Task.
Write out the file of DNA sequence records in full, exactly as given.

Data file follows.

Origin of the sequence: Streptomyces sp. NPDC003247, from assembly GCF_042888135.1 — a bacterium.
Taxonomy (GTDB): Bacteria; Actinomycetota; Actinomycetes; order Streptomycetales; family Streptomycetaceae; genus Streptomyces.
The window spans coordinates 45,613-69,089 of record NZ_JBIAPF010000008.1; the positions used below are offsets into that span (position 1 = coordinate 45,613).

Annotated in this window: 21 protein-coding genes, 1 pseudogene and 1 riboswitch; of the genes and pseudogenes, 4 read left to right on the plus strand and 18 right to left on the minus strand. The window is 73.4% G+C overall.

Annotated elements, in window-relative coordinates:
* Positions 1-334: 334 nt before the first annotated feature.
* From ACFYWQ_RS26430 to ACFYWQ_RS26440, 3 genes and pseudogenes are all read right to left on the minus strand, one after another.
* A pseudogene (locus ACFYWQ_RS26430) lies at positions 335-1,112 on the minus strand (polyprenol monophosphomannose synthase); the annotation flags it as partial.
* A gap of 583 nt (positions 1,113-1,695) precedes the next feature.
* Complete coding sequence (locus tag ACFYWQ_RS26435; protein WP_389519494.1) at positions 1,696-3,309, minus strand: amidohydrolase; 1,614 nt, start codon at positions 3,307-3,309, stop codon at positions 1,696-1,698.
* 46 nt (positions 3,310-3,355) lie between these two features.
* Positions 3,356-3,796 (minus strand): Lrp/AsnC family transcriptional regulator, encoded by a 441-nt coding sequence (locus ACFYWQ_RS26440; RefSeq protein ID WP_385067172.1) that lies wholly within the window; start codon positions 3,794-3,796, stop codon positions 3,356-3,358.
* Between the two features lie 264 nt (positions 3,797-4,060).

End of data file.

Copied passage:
Origin of the sequence: Streptomyces sp. NPDC003247, from assembly GCF_042888135.1 — a bacterium.
Taxonomy (GTDB): Bacteria; Actinomycetota; Actinomycetes; order Streptomycetales; family Streptomycetaceae; genus Streptomyces.
The window spans coordinates 45,613-69,089 of record NZ_JBIAPF010000008.1; the positions used below are offsets into that span (position 1 = coordinate 45,613).

Annotated in this window: 21 protein-coding genes, 1 pseudogene and 1 riboswitch; of the genes and pseudogenes, 4 read left to right on the plus strand and 18 right to left on the minus strand. The window is 73.4% G+C overall.

Annotated elements, in window-relative coordinates:
* Positions 1-334: 334 nt before the first annotated feature.
* From ACFYWQ_RS26430 to ACFYWQ_RS26440, 3 genes and pseudogenes are all read right to left on the minus strand, one after another.
* A pseudogene (locus ACFYWQ_RS26430) lies at positions 335-1,112 on the minus strand (polyprenol monophosphomannose synthase); the annotation flags it as partial.
* A gap of 583 nt (positions 1,113-1,695) precedes the next feature.
* Complete coding sequence (locus tag ACFYWQ_RS26435; protein WP_389519494.1) at positions 1,696-3,309, minus strand: amidohydrolase; 1,614 nt, start codon at positions 3,307-3,309, stop codon at positions 1,696-1,698.
* 46 nt (positions 3,310-3,355) lie between these two features.
* Positions 3,356-3,796 (minus strand): Lrp/AsnC family transcriptional regulator, encoded by a 441-nt coding sequence (locus ACFYWQ_RS26440; RefSeq protein ID WP_385067172.1) that lies wholly within the window; start codon positions 3,794-3,796, stop codon positions 3,356-3,358.
* Between the two features lie 264 nt (positions 3,797-4,060).